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Madison prepares plea for high-speed rail

Train tracks pass under the Monona Terrace in Madison, near the site of a proposed station for the high-speed rail project. Madison Mayor Dave Cieslewicz has asked to meet with Gov.-elect Scott Walker to discuss the project. (Staff photo by Kevin Harnack)

Train tracks pass under the Monona Terrace in Madison, near the site of a proposed station for the high-speed rail project. Madison Mayor Dave Cieslewicz has asked to meet with Gov.-elect Scott Walker to discuss the project. (Staff photo by Kevin Harnack)

By James Briggs

Madison’s Economic Development Committee this week plans to make a new pitch for high-speed rail, but committee members sound defeated even before putting pen to paper.

The committee plans to write Madison Mayor Dave Cieslewicz expressing support for the project. Panel members wanted to address it to Gov.-elect Scott Walker but were discouraged from doing so by Common Council President Mark Clear, who said all communication on the issue should come from the mayor’s office.

“This is as politicized as anything gets right now,” Clear said. “I think it’s important the city speaks with one voice.”

Madison’s internal debate over how it should proceed reflects the frustration of a city that spent the summer planning for rail-related development — including a new parking structure and public market — yet can now only watch as the project seems to be slipping away.

Cieslewicz has asked for a meeting with Walker, but said the incoming governor, a strong opponent of the project, has yet to respond. And other city officials feel helpless to push the project forward.

The proposed high-speed rail station in Madison.

The proposed high-speed rail station in Madison.

“We, as a committee, are so neutered that we can’t weigh in on an issue with that kind of significance for Madison,” said Victoria Selkowe, a member of the Economic Development Committee.

Madison has opted for a toothless approach to advocating for the rail project, banking on hope that Walker might change his mind. Cieslewicz said he will not pursue legal options, as Milwaukee Mayor Tom Barrett has discussed doing if train maker Talgo Inc. leaves Wisconsin for Illinois.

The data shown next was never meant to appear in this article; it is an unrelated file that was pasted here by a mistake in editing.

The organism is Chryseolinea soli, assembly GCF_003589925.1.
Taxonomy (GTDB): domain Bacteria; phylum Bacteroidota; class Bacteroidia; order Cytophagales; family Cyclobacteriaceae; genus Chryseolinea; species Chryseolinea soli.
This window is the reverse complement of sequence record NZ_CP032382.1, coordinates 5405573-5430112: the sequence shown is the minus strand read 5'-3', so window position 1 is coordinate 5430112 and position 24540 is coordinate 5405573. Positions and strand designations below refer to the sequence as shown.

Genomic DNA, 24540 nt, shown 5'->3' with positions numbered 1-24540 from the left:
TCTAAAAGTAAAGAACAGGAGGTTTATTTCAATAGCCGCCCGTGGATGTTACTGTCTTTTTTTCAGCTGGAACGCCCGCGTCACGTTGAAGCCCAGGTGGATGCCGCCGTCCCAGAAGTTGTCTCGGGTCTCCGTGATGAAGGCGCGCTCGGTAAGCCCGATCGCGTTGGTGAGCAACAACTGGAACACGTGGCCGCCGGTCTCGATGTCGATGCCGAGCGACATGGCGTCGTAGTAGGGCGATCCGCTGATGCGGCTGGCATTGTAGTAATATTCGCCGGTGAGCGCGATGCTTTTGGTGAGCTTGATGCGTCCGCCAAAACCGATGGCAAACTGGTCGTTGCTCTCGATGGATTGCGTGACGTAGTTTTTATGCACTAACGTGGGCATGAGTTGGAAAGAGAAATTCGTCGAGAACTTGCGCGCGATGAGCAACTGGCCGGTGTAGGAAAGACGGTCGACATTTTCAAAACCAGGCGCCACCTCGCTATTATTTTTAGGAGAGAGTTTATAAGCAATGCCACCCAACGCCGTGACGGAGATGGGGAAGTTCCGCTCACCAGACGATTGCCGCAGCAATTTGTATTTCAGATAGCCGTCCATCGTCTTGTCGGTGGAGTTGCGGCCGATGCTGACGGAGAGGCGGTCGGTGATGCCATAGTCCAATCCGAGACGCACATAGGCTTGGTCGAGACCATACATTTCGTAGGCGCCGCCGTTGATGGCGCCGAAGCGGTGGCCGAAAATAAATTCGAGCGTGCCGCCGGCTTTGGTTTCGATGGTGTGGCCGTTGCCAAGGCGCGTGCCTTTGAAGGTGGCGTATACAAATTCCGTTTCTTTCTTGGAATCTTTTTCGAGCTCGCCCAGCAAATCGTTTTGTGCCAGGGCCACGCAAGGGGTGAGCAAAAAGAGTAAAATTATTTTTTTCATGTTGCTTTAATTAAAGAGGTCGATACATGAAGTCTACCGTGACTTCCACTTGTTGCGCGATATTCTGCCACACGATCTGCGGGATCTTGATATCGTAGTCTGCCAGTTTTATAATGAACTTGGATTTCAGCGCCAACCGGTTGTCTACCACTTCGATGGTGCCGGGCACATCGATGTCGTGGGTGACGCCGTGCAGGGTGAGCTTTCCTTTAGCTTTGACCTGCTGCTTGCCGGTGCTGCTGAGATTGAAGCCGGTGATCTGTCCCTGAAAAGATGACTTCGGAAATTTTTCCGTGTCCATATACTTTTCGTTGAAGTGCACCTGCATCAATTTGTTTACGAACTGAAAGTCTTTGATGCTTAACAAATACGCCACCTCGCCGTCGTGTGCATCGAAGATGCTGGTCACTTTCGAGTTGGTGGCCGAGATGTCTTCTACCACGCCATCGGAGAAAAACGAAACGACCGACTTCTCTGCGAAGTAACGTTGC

Cieslewicz, who only six months ago championed the proposed rail station at the Department of Administration Building, four blocks from the Capitol, is now asking Walker to let the dust settle on his campaign before making final decisions.

“What I’d really like the governor-elect to do is just take some time and listen to all the voices,” Cieslewicz said. “He’s identified jobs as his first priority, and that’s absolutely right. It’s very hard to turn down thousands of jobs, hundreds of which can start right away. So, what I’m calling on him to do is just take some time.”

Walker, though, has made statements almost every day since the Nov. 2 election indicating his opposition to the high-speed rail project. Any softening of his stance would represent a sharp turn from Walker’s most publicized campaign promise.

If Cieslewicz is Madison’s only voice on high-speed rail, though, it has mostly gone unheard. Mario Mendoza, a business liaison for the city, said only back-channel communication has taken place so far, and it has produced nothing substantive.

“As Alder Clear has indicated, it’s perhaps a highly politicized, but also delicate trajectory we need to pursue,” Mendoza said. “There are many people behind the scenes helping us continue to make the case for high-speed rail.”

If other city officials or committees were to make independent attempts to reach out to Walker or other lawmakers, Mendoza insisted, it could do more harm than good.